The women leading the charge at the Wisconsin Association of African-American Lawyers (WAAL). From left, current president Kristen Hardy, president-elect Makda Fessahaye, and immediate past president Jessica Butler. Photos: Kevin Harnack
March 6, 2019 – Just before attorney Kristen Hardy came into this world, in the late 1980s, what is now the Wisconsin Association of African-American Lawyers (WAAL) was formed. Now, Hardy is serving as WAAL’s president, flanked by two other women.
Jessica Butler is WAAL’s immediate past president. Makda Fessahaye is president-elect, and will assume the role as WAAL president when Hardy’s one year term ends in September.
Other women have served as WAAL’s president – Celia Jackson was the first to do so in 1991 – but this is the first time in the organization’s 31-year history that three women have served consecutive terms, a reflection of a changing tide in the legal profession.
“Black women lead, but we often lead from behind,” said Hardy, legal counsel at Rockwell Automation in Milwaukee. “And there’s a lot of value in that. But for women to be at the forefront of an organization as prominent as WAAL, it shows our progress.”
Hardy says more women are feeling empowered to step up and lead. “We are seeing this trend in the legal community. We are seeing it in government, in corporations, and among entrepreneurs. WAAL is reacting to this change as well,” Hardy said.
For instance, of the 112 women in Congress (more than ever before), 25 of them are African-American, the most in history, including U.S. House Rep. Gwen Moore.
Fessahaye, who was recently appointed as head administrator for the Wisconsin Department of Corrections' Division of Adult Institutions, says African-American women leaders are bringing new and fresh perspectives into their roles.
“Our goal was to rejuvenate WAAL as an organization, bring more excitement back into it, and be intentional and consistent in everything that we do,” Fessahaye said. “We are doing more programming than probably ever before. We get the job done.”
WAAL, which is dedicated to ensuring diversity in Wisconsin’s legal community, is making it happen through member outreach, education, and community involvement.
They are engaging with partners, including other specialty bars, to hold community forums and education sessions on diversity topics, such as diversifying the bench.
Direct access to justice is another WAAL priority. Last month, for instance, WAAL partnered with the Urban League of Greater Madison, Legal Action of Wisconsin, the State Bar of Wisconsin, and Foley & Larder to host an expungement clinic.
“We have a theme of ‘lift as you climb,’” says president-elect Makda Fessahaye. “We want to help each other succeed in our personal and professional lives while helping our communities at the same time.”
“We are always trying to find ways to collaborate and get more involved,” Fessahaye said. “We have a theme of ‘lift as you climb.’ We want to help each other succeed in our personal and professional lives while helping our communities at the same time.”
With more than 100 members, WAAL continues to build the membership and strives to be a community where members can turn for mentorship and guidance. In addition, the organization is doing more to showcase the good work and talents of its members.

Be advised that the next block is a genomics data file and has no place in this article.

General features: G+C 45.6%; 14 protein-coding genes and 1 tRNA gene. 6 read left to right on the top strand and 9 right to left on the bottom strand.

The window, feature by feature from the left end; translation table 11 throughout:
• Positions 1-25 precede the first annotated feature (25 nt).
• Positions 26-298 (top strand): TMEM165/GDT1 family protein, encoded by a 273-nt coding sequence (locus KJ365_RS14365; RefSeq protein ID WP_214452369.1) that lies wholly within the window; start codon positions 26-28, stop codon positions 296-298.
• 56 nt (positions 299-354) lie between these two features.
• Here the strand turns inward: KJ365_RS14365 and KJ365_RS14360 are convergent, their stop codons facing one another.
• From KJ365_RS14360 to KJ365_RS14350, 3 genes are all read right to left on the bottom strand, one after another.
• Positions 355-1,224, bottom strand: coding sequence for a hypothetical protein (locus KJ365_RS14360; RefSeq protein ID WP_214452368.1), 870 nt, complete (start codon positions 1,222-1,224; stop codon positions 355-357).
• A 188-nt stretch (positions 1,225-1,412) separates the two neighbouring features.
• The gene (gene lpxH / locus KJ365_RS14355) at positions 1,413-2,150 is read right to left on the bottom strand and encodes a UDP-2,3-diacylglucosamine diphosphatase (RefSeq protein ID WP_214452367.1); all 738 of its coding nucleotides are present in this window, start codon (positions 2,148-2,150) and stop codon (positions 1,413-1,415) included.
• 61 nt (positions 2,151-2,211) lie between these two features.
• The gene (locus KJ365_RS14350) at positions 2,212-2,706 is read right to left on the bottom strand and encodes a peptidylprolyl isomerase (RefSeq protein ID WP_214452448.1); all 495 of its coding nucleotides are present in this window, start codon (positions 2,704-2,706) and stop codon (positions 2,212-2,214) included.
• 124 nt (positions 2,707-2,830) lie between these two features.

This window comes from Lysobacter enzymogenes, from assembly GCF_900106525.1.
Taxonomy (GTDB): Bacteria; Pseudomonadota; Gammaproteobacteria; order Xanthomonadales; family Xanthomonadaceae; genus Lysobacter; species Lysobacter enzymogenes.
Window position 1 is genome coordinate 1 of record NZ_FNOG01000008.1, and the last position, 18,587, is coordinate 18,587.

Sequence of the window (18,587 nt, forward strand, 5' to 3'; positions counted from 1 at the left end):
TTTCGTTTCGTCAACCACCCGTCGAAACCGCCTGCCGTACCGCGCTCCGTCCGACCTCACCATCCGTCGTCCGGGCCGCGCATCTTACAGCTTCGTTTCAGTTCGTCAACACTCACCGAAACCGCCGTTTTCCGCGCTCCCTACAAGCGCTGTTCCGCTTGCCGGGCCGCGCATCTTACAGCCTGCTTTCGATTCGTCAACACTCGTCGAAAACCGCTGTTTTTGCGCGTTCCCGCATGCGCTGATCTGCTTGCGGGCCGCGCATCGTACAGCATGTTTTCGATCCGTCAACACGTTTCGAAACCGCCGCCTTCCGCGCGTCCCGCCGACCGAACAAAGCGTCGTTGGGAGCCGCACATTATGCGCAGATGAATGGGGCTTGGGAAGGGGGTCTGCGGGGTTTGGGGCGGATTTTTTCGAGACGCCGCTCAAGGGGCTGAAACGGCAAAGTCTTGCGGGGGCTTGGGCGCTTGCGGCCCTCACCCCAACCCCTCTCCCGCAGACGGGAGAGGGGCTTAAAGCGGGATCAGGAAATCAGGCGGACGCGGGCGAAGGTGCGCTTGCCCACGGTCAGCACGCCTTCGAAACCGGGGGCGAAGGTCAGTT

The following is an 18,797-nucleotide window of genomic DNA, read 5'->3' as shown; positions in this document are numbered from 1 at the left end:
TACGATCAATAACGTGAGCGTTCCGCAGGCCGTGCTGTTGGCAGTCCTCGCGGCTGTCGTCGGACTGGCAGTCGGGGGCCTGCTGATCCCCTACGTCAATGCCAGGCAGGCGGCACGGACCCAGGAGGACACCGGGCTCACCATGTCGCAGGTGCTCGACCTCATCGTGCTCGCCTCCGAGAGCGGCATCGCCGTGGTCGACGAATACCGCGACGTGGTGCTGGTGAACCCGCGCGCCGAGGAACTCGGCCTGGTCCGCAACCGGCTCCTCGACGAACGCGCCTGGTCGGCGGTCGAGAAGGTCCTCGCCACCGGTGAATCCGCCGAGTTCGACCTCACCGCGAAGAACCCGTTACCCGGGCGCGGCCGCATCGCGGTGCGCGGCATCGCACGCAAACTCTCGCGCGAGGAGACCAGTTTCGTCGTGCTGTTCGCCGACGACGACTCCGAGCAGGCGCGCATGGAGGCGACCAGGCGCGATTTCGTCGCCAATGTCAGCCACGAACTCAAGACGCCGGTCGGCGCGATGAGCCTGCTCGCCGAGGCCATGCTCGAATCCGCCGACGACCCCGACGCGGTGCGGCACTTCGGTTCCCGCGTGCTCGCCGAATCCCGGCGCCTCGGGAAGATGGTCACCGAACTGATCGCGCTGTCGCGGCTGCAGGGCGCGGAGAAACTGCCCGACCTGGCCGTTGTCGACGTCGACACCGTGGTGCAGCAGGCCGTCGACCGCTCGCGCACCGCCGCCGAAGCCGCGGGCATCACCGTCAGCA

WAAL highlights members with internal awards, such as attorney of the year, and nominates deserving members for awards presented by other organizations.
Hardy, for example, was recently named to the Milwaukee Business Journal’s annual 40 Under 40, a prestigious list of accomplished young business and community leaders.
org jforward wisbar Joe Forward, Saint Louis Univ. School of Law 2010, is a legal writer for the State Bar of Wisconsin, Madison. He can be reached by org jforward wisbar email or by phone at (608) 250-6161.
Last year, immediate past president Jessica Butler was named to the 40 Under 40 class by the National Trial Lawyers, as was WAAL member Odalo Ohiku, who is the current chair of the State Bar of Wisconsin’s 52-member Board of Governors.
Butler, an attorney at Gruber Law Offices LLC in Milwaukee, says WAAL wants to make African-American lawyers more visible.
“We want the community to see us. We want to inspire young people, just as others inspired us,” said Butler, daughter of former Wisconsin Supreme Court Justice Louis Butler Jr., now an attorney at Dewitt LLP.
Butler said her father has always inspired her – she remembers going to work with him when he was a judge on the Milwaukee Municipal Court – but African-American women lawyers and leaders like Vel Phillips and Judge Maxine White instilled the confidence to pursue a career in law.
“They were inspirational, especially as I got older,” Butler said. “Being present in the community is very important. Our visibility allows us to both inspire and help people.”
Fessahaye says visibility also means a seat at the table, in other organizations like the State Bar. “We are very well represented on the Board of Governors, more than ever before,” she said.
“That’s because we as an organization are pushing our membership to make sure they are in these leadership roles and making an impact.”
2019 Diversity Counsel Program
One of the State Bar of Wisconsin’s strategic priorities is to “ensure commitment to diversity and inclusion, aligning with our guiding principle to optimize the potential of all State Bar members as well as the public we serve.”
The State Bar’s Diversity and Inclusion Oversight Committee (DIOC), chaired by Milwaukee County Circuit Court Judge Carl Ashley, is a driving force behind the State Bar’s diversity and inclusion efforts.
On April 29, 2019, DIOC is hosting the 2019 Diversity Counsel Program at the Italian Conference Center in Milwaukee. This special half-day CLE event will focus on gender diversity in the workplace, and closing the gender leadership gap. Tuition is $35.